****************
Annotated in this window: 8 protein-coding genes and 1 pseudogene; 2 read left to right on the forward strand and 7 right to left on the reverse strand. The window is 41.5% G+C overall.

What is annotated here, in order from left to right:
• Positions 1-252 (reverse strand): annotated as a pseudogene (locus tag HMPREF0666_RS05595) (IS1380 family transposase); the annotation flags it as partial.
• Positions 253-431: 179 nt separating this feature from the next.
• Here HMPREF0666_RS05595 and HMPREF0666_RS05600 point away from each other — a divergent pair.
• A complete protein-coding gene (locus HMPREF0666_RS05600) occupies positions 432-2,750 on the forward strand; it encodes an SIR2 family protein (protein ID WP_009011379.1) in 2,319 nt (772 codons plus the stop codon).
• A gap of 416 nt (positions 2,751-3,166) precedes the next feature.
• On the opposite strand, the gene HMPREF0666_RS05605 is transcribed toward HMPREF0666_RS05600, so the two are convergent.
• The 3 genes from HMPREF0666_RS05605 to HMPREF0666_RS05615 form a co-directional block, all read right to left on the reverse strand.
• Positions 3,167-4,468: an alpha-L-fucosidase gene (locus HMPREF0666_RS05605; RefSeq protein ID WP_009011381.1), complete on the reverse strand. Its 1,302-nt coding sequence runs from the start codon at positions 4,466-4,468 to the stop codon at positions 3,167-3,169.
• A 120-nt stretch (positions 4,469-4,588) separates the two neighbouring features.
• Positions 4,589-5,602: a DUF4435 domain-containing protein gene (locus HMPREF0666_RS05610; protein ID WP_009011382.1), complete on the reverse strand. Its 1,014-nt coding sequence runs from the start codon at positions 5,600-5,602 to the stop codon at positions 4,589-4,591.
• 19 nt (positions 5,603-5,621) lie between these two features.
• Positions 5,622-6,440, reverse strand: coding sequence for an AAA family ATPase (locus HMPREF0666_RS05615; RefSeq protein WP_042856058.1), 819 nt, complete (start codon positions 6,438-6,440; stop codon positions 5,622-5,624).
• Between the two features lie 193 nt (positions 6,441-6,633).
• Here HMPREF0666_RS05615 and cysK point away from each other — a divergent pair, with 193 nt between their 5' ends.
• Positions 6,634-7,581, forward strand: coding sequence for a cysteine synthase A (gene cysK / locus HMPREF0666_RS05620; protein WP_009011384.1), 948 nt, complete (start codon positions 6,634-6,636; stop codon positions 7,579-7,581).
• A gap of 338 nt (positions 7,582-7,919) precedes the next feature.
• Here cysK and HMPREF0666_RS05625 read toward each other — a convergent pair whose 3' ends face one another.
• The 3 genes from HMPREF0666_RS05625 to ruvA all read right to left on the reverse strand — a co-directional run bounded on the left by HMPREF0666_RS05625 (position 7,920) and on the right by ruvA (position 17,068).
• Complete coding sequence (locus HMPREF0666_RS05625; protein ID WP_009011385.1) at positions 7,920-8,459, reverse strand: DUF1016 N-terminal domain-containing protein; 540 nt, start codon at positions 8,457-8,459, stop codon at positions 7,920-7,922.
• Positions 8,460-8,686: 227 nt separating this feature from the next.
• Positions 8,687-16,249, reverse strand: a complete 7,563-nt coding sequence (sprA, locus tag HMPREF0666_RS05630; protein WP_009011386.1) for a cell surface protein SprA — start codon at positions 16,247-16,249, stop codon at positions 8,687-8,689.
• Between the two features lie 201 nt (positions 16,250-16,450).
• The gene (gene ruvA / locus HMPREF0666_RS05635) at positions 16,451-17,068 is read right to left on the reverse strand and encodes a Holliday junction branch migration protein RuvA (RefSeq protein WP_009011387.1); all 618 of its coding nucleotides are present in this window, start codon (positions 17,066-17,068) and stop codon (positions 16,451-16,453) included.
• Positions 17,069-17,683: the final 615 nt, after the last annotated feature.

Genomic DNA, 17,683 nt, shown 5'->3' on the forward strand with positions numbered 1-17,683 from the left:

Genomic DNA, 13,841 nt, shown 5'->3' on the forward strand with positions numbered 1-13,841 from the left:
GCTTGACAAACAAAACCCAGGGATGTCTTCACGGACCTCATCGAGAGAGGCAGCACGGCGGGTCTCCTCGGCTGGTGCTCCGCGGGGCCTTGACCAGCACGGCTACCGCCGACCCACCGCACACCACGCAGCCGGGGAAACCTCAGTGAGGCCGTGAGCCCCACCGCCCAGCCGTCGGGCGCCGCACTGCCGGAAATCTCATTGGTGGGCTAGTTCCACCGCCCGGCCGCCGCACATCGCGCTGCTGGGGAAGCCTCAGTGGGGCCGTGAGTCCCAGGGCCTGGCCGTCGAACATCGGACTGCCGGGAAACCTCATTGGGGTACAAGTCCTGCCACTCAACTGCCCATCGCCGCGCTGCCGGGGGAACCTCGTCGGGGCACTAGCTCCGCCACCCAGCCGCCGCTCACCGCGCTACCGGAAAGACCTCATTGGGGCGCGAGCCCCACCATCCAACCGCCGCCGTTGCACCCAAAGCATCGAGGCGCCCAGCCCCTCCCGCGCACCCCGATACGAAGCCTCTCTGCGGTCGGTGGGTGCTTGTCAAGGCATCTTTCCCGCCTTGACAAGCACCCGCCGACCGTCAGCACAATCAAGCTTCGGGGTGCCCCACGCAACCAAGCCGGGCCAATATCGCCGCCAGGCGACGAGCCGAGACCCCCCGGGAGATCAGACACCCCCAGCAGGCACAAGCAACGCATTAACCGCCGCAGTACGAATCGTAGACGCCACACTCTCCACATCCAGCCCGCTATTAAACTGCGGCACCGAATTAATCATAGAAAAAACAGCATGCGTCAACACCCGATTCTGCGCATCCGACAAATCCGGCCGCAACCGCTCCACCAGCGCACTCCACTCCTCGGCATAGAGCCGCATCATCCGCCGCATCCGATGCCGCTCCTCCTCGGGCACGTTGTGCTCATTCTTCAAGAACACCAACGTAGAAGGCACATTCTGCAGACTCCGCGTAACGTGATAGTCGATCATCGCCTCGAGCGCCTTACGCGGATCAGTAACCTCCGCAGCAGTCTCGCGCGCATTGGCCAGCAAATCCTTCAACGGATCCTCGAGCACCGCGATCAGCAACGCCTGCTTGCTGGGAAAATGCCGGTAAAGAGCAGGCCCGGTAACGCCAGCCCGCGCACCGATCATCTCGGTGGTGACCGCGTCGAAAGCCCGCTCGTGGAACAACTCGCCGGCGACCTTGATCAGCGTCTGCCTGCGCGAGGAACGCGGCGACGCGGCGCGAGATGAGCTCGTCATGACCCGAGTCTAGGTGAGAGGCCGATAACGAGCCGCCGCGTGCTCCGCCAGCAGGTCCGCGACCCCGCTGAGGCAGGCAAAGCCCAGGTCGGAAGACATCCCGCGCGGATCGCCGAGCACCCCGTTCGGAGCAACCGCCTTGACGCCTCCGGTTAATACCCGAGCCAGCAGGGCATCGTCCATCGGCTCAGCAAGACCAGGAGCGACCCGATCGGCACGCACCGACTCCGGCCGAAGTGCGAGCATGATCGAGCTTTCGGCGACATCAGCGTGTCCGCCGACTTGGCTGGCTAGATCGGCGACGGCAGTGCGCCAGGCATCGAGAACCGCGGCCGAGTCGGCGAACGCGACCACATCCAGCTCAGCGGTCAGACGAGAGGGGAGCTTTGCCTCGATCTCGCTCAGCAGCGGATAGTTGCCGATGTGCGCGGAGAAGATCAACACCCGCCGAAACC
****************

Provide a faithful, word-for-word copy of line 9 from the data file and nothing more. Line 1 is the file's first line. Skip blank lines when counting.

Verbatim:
• The 3 genes from HMPREF0666_RS05605 to HMPREF0666_RS05615 form a co-directional block, all read right to left on the reverse strand.